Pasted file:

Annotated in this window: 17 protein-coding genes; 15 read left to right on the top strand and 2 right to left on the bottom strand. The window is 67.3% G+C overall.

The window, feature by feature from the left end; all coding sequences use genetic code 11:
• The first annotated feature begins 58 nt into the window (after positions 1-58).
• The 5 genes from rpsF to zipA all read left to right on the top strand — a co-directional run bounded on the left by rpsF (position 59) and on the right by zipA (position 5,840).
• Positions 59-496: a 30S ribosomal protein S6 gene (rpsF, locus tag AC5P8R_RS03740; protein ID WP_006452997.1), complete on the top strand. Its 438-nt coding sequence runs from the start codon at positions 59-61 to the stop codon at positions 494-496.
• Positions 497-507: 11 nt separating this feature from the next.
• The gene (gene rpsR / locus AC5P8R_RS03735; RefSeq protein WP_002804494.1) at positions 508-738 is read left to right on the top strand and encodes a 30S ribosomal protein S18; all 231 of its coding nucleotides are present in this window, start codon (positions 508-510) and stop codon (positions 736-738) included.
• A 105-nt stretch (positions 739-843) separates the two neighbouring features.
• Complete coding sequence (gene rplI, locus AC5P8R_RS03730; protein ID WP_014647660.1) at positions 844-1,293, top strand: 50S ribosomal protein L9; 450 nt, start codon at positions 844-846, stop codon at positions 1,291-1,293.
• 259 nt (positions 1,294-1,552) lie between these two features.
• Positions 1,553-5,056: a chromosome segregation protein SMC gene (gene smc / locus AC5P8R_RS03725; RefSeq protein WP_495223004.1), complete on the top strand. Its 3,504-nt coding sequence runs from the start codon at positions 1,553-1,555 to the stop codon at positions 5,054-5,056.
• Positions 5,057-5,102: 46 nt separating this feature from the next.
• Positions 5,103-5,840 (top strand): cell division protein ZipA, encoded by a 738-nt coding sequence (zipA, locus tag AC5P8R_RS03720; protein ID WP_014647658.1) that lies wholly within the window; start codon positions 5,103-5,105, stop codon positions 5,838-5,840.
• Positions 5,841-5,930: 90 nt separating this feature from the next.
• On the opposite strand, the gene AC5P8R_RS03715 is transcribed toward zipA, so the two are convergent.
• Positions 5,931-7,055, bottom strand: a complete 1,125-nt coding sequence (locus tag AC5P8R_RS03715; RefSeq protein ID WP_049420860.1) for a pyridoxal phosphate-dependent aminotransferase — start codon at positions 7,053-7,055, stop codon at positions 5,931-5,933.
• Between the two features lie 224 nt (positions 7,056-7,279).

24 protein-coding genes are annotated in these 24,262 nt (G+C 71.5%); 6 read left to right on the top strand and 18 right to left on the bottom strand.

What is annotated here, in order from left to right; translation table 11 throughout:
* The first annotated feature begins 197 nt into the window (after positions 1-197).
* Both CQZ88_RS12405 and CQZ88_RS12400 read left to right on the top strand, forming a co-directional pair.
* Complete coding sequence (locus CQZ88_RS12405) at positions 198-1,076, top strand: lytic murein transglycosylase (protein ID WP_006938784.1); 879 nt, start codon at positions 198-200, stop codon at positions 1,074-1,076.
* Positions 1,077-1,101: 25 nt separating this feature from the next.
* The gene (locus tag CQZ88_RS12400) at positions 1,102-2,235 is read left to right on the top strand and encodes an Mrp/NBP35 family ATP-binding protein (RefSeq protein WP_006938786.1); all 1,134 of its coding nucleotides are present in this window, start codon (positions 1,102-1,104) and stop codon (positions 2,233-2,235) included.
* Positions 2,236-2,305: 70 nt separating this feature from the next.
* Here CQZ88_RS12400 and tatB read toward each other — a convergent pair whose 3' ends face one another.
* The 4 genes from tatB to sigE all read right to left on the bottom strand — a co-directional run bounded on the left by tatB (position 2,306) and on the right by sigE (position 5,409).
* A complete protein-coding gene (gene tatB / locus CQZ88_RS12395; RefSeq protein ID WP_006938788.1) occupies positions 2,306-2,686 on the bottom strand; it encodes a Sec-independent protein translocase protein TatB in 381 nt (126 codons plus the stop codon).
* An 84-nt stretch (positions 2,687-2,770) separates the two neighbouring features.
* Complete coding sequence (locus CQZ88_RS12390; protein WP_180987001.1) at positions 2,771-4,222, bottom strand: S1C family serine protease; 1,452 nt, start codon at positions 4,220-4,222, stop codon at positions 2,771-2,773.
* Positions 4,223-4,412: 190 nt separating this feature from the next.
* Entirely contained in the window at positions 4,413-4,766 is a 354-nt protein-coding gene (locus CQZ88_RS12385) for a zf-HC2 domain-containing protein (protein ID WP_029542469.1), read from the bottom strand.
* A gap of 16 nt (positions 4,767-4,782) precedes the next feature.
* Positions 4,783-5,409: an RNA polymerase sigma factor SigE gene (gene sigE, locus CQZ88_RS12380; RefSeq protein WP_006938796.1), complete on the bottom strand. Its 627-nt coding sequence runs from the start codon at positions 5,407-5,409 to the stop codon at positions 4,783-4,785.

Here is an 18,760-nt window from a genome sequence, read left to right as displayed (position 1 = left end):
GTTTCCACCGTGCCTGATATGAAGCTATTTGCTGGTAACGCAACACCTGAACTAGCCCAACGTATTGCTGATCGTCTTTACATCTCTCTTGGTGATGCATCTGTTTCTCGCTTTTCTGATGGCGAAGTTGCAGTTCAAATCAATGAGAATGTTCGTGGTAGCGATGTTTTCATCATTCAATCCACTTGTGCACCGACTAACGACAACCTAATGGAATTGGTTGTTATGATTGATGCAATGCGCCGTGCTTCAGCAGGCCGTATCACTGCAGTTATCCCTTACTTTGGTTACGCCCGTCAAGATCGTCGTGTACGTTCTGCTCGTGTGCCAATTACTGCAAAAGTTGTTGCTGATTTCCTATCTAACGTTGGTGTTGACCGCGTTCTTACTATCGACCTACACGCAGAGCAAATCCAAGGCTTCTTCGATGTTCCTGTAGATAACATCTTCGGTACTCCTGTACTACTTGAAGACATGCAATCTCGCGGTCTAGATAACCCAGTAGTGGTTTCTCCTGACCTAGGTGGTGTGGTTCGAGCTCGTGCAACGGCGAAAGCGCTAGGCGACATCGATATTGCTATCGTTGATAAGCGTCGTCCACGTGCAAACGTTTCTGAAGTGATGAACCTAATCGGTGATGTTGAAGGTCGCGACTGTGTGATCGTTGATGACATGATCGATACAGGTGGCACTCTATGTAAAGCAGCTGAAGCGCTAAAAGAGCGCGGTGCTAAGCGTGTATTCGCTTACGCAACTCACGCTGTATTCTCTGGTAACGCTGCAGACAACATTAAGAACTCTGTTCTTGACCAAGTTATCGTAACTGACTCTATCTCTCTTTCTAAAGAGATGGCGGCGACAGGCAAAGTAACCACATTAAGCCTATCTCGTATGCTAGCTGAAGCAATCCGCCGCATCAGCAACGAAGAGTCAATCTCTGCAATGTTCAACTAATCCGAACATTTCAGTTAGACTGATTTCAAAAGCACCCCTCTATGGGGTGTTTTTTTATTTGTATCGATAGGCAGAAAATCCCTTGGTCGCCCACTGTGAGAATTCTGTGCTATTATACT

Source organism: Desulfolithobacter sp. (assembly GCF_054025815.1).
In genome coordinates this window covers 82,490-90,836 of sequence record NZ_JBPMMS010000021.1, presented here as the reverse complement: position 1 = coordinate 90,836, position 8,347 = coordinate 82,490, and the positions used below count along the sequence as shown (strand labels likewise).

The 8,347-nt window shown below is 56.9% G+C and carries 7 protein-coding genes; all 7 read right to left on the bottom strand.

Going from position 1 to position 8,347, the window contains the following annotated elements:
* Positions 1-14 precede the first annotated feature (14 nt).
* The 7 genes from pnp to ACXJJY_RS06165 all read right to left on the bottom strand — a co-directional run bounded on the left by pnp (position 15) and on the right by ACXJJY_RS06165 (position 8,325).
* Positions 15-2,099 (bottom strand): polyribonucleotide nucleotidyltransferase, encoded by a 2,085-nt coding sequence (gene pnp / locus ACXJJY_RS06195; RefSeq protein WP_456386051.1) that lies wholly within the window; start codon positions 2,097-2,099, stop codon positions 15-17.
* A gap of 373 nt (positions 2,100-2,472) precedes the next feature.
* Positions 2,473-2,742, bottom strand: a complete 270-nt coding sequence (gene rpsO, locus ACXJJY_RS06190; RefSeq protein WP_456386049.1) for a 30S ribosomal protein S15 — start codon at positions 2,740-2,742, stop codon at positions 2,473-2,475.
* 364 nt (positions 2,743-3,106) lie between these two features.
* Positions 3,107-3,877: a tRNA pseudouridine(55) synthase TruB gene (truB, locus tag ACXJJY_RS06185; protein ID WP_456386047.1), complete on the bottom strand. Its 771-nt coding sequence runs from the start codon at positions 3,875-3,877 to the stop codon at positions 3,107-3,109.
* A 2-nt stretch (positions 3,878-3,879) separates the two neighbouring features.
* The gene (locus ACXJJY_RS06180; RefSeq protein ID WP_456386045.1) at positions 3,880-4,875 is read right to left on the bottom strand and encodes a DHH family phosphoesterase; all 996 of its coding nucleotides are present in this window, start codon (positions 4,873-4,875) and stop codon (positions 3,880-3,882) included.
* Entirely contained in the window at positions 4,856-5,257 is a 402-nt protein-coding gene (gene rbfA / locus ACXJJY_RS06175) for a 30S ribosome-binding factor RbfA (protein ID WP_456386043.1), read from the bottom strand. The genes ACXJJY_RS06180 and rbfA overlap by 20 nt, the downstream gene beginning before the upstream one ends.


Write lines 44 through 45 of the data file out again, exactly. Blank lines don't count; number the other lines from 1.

* A gap of 373 nt (positions 2,100-2,472) precedes the next feature.
* Positions 2,473-2,742, bottom strand: a complete 270-nt coding sequence (gene rpsO, locus ACXJJY_RS06190; RefSeq protein WP_456386049.1) for a 30S ribosomal protein S15 — start codon at positions 2,740-2,742, stop codon at positions 2,473-2,475.